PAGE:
Because I did a lot of contract work in the last 2 decades of my career, I worked in approx 30 different offices and all of them, some to an astonishing degree, were madhouses. It can be a real challenge to work effectively in a place like that, while retaining your sanity.
So in The Shyness Guide, I give advice for shy and/or autistic and/or solitary people on how to negotiate the unpredictable psychological minefields of workplaces.
For example, in one piece titled ‘Be Careful What You Say’, I demonstrate how a satiric comment you make during a coffee break can get repeated, go viral, until it reaches someone in management and you are now an enemy of the company. I then add “Your natural reticence is a useful instinct – pay attention to it.”
You don’t get this kind of advice in other shyness books, at least not in the ones I’ve examined.
In a couple of reviews of The Shyness Guide, the readers have said they liked the humor in the book. I think it’s primarily that section that they are referring too.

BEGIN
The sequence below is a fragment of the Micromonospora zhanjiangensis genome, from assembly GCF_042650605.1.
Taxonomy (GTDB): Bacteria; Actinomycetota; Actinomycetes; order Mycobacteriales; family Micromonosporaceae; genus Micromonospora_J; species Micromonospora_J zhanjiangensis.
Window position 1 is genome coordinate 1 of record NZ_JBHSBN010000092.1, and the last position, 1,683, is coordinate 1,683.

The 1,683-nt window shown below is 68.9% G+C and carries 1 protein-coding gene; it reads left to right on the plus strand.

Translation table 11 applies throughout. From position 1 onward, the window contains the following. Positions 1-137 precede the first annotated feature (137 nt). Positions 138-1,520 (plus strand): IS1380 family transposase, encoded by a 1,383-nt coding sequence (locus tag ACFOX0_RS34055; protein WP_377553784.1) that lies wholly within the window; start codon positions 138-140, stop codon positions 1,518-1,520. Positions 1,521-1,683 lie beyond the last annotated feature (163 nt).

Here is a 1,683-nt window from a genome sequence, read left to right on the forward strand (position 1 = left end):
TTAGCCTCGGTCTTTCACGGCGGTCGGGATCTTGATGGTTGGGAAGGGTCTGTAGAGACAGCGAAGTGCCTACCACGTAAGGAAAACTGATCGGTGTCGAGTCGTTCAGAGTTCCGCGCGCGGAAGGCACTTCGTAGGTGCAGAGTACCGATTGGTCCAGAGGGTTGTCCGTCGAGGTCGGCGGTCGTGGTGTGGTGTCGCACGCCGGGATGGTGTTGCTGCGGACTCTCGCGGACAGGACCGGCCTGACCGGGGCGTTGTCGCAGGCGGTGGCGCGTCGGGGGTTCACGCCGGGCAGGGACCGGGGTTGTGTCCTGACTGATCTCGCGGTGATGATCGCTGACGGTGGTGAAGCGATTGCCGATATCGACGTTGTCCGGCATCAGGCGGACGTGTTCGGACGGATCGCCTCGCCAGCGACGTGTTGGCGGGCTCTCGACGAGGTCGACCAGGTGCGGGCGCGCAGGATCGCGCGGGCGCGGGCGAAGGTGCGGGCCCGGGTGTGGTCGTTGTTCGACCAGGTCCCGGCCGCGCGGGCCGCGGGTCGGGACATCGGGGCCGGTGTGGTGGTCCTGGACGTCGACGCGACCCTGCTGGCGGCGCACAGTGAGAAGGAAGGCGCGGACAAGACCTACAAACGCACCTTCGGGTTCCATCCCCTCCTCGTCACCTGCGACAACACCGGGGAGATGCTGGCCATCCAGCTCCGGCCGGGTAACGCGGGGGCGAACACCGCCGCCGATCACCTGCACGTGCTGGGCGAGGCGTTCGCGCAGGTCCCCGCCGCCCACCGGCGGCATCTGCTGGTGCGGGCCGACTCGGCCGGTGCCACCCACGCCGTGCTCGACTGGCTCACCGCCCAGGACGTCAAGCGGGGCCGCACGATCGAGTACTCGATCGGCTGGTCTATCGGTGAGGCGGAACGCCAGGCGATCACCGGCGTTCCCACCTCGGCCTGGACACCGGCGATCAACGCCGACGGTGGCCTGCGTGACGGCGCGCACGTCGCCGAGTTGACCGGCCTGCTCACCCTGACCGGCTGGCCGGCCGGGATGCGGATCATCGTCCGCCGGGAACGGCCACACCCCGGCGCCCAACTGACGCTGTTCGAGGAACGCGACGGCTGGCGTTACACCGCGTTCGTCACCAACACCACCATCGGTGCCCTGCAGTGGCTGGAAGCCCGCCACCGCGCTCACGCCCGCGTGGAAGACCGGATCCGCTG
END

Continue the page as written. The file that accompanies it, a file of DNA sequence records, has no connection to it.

However, there is another section (I think it’s in the part where I give advice to ‘love-shy’ people] where I go on at length about the need to learn the psychological skill of detachment to defuse your anxiety. I offer several methods, and the last one is learning to laugh – both at the world around you, and at yourself. The latter especially defuses anxiety.
In this more and more hostile world where people divide routinely into enemy camps [not just in politics – workplaces are notorious for it] I think what is more and more lacking is the ability to laugh at ourselves. To learn that especially, is to learn to see the world in a different way. Which is what The Shyness Guide tries to teach.